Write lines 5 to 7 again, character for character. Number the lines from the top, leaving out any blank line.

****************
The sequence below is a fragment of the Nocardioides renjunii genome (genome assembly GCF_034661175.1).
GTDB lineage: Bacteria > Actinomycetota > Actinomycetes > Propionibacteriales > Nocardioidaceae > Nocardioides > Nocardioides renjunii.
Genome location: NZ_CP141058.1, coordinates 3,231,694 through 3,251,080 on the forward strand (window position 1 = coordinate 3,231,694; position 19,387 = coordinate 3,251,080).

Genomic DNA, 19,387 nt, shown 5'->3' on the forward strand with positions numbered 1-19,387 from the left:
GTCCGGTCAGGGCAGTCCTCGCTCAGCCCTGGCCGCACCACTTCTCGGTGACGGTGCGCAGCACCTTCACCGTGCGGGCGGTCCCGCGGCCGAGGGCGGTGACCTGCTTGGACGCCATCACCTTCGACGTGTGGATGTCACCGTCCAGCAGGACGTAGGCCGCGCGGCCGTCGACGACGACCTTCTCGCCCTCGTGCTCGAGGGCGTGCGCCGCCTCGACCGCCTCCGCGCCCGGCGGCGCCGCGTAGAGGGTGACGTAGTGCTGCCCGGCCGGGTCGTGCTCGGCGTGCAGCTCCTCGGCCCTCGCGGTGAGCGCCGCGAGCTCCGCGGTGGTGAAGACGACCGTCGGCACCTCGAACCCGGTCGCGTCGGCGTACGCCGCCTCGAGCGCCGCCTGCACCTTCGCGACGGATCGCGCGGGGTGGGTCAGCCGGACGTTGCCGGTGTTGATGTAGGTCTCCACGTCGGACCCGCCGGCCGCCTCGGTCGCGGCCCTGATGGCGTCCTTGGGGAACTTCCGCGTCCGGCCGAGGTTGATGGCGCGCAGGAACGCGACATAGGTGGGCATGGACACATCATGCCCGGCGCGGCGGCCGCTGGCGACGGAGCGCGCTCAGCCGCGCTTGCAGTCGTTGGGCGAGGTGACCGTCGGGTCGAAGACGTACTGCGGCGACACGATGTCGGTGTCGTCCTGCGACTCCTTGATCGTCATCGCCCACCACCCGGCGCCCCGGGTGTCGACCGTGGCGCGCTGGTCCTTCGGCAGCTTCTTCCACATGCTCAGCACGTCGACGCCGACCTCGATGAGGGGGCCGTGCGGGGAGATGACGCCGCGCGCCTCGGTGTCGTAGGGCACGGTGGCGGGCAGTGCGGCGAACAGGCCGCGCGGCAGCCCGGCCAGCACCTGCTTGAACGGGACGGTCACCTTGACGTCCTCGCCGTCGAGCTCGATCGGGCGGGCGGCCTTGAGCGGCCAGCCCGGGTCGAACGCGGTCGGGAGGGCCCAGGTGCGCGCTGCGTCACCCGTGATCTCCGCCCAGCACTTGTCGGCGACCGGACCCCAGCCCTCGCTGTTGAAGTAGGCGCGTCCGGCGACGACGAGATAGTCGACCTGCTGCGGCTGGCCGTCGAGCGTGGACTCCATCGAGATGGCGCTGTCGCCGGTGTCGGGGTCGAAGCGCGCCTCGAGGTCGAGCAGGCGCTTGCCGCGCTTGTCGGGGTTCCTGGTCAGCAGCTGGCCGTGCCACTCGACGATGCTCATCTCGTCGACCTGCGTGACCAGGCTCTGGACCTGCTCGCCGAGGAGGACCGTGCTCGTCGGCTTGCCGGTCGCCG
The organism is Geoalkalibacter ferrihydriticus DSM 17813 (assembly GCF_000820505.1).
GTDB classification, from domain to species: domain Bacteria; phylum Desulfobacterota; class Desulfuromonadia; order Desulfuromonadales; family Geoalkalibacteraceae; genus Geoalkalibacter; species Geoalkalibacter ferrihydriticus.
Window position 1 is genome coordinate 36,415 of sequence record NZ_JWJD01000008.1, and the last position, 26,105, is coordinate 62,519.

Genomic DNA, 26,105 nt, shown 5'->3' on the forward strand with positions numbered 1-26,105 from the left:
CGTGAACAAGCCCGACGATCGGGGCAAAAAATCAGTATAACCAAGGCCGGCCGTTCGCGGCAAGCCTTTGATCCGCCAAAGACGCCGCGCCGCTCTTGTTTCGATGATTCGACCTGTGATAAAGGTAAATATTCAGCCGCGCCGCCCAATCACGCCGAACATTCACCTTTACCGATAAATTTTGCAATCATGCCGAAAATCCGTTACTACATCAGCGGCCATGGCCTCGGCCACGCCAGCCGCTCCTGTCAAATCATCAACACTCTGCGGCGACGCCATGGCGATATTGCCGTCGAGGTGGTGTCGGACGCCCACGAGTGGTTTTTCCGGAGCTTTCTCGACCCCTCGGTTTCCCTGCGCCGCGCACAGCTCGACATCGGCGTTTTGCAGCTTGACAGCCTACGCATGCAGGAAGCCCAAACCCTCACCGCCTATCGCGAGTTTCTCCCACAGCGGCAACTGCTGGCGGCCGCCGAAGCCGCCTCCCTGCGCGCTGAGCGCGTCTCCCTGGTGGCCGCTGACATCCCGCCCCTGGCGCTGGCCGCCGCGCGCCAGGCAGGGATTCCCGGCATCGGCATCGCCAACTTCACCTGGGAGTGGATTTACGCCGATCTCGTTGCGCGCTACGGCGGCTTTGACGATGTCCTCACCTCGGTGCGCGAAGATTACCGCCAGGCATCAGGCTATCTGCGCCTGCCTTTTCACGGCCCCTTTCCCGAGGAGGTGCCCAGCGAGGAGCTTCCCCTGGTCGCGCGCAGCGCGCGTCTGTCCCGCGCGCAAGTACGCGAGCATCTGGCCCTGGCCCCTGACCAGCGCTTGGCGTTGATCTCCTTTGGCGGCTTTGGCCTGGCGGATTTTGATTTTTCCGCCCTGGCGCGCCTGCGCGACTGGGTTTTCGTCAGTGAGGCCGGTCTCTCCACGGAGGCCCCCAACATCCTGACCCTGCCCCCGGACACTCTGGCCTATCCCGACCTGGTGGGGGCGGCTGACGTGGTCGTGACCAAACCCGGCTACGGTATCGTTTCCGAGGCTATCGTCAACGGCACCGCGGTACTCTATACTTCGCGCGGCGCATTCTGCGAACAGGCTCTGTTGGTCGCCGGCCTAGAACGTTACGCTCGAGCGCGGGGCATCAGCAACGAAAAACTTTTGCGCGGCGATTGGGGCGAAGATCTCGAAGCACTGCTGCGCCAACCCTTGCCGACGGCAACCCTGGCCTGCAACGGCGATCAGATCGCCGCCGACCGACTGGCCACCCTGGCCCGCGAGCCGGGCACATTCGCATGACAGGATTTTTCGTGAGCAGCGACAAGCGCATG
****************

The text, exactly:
GTCCGGTCAGGGCAGTCCTCGCTCAGCCCTGGCCGCACCACTTCTCGGTGACGGTGCGCAGCACCTTCACCGTGCGGGCGGTCCCGCGGCCGAGGGCGGTGACCTGCTTGGACGCCATCACCTTCGACGTGTGGATGTCACCGTCCAGCAGGACGTAGGCCGCGCGGCCGTCGACGACGACCTTCTCGCCCTCGTGCTCGAGGGCGTGCGCCGCCTCGACCGCCTCCGCGCCCGGCGGCGCCGCGTAGAGGGTGACGTAGTGCTGCCCGGCCGGGTCGTGCTCGGCGTGCAGCTCCTCGGCCCTCGCGGTGAGCGCCGCGAGCTCCGCGGTGGTGAAGACGACCGTCGGCACCTCGAACCCGGTCGCGTCGGCGTACGCCGCCTCGAGCGCCGCCTGCACCTTCGCGACGGATCGCGCGGGGTGGGTCAGCCGGACGTTGCCGGTGTTGATGTAGGTCTCCACGTCGGACCCGCCGGCCGCCTCGGTCGCGGCCCTGATGGCGTCCTTGGGGAACTTCCGCGTCCGGCCGAGGTTGATGGCGCGCAGGAACGCGACATAGGTGGGCATGGACACATCATGCCCGGCGCGGCGGCCGCTGGCGACGGAGCGCGCTCAGCCGCGCTTGCAGTCGTTGGGCGAGGTGACCGTCGGGTCGAAGACGTACTGCGGCGACACGATGTCGGTGTCGTCCTGCGACTCCTTGATCGTCATCGCCCACCACCCGGCGCCCCGGGTGTCGACCGTGGCGCGCTGGTCCTTCGGCAGCTTCTTCCACATGCTCAGCACGTCGACGCCGACCTCGATGAGGGGGCCGTGCGGGGAGATGACGCCGCGCGCCTCGGTGTCGTAGGGCACGGTGGCGGGCAGTGCGGCGAACAGGCCGCGCGGCAGCCCGGCCAGCACCTGCTTGAACGGGACGGTCACCTTGACGTCCTCGCCGTCGAGCTCGATCGGGCGGGCGGCCTTGAGCGGCCAGCCCGGGTCGAACGCGGTCGGGAGGGCCCAGGTGCGCGCTGCGTCACCCGTGATCTCCGCCCAGCACTTGTCGGCGACCGGACCCCAGCCCTCGCTGTTGAAGTAGGCGCGTCCGGCGACGACGAGATAGTCGACCTGCTGCGGCTGGCCGTCGAGCGTGGACTCCATCGAGATGGCGCTGTCGCCGGTGTCGGGGTCGAAGCGCGCCTCGAGGTCGAGCAGGCGCTTGCCGCGCTTGTCGGGGTTCCTGGTCAGCAGCTGGCCGTGCCACTCGACGATGCTCATCTCGTCGACCTGCGTGACCAGGCTCTGGACCTGCTCGCCGAGGAGGACCGTGCTCGTCGGCTTGCCGGTCGCCG
The organism is Geoalkalibacter ferrihydriticus DSM 17813 (assembly GCF_000820505.1).
GTDB classification, from domain to species: domain Bacteria; phylum Desulfobacterota; class Desulfuromonadia; order Desulfuromonadales; family Geoalkalibacteraceae; genus Geoalkalibacter; species Geoalkalibacter ferrihydriticus.